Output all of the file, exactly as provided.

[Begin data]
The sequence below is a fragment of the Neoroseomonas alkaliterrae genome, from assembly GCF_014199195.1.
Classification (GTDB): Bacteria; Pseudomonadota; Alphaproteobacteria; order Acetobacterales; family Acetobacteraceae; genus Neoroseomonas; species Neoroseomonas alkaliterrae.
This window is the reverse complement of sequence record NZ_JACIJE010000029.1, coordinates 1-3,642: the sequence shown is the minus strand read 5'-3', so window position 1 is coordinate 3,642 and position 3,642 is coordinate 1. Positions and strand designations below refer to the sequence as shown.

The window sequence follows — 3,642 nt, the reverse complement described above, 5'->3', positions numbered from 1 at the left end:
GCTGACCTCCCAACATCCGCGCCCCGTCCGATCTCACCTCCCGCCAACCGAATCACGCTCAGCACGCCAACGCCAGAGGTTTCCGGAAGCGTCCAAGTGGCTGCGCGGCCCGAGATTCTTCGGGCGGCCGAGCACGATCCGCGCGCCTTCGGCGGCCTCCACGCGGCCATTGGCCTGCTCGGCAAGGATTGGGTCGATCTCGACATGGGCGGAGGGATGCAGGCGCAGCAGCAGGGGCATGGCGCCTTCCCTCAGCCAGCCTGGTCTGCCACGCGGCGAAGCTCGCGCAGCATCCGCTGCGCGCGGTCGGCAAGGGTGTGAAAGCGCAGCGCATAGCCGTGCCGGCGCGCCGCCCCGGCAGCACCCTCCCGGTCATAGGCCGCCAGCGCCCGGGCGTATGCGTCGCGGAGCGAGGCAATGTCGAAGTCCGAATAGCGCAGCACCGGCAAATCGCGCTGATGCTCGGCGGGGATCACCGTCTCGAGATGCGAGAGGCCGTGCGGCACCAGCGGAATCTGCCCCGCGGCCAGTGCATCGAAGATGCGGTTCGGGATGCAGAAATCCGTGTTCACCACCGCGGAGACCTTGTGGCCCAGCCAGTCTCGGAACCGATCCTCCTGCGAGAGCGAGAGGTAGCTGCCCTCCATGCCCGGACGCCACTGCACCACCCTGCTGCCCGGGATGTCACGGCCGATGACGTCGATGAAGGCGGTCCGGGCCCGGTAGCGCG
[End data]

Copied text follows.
The sequence below is a fragment of the Neoroseomonas alkaliterrae genome, from assembly GCF_014199195.1.
Classification (GTDB): Bacteria; Pseudomonadota; Alphaproteobacteria; order Acetobacterales; family Acetobacteraceae; genus Neoroseomonas; species Neoroseomonas alkaliterrae.
This window is the reverse complement of sequence record NZ_JACIJE010000029.1, coordinates 1-3,642: the sequence shown is the minus strand read 5'-3', so window position 1 is coordinate 3,642 and position 3,642 is coordinate 1. Positions and strand designations below refer to the sequence as shown.

The window sequence follows — 3,642 nt, the reverse complement described above, 5'->3', positions numbered from 1 at the left end:
GCTGACCTCCCAACATCCGCGCCCCGTCCGATCTCACCTCCCGCCAACCGAATCACGCTCAGCACGCCAACGCCAGAGGTTTCCGGAAGCGTCCAAGTGGCTGCGCGGCCCGAGATTCTTCGGGCGGCCGAGCACGATCCGCGCGCCTTCGGCGGCCTCCACGCGGCCATTGGCCTGCTCGGCAAGGATTGGGTCGATCTCGACATGGGCGGAGGGATGCAGGCGCAGCAGCAGGGGCATGGCGCCTTCCCTCAGCCAGCCTGGTCTGCCACGCGGCGAAGCTCGCGCAGCATCCGCTGCGCGCGGTCGGCAAGGGTGTGAAAGCGCAGCGCATAGCCGTGCCGGCGCGCCGCCCCGGCAGCACCCTCCCGGTCATAGGCCGCCAGCGCCCGGGCGTATGCGTCGCGGAGCGAGGCAATGTCGAAGTCCGAATAGCGCAGCACCGGCAAATCGCGCTGATGCTCGGCGGGGATCACCGTCTCGAGATGCGAGAGGCCGTGCGGCACCAGCGGAATCTGCCCCGCGGCCAGTGCATCGAAGATGCGGTTCGGGATGCAGAAATCCGTGTTCACCACCGCGGAGACCTTGTGGCCCAGCCAGTCTCGGAACCGATCCTCCTGCGAGAGCGAGAGGTAGCTGCCCTCCATGCCCGGACGCCACTGCACCACCCTGCTGCCCGGGATGTCACGGCCGATGACGTCGATGAAGGCGGTCCGGGCCCGGTAGCGCG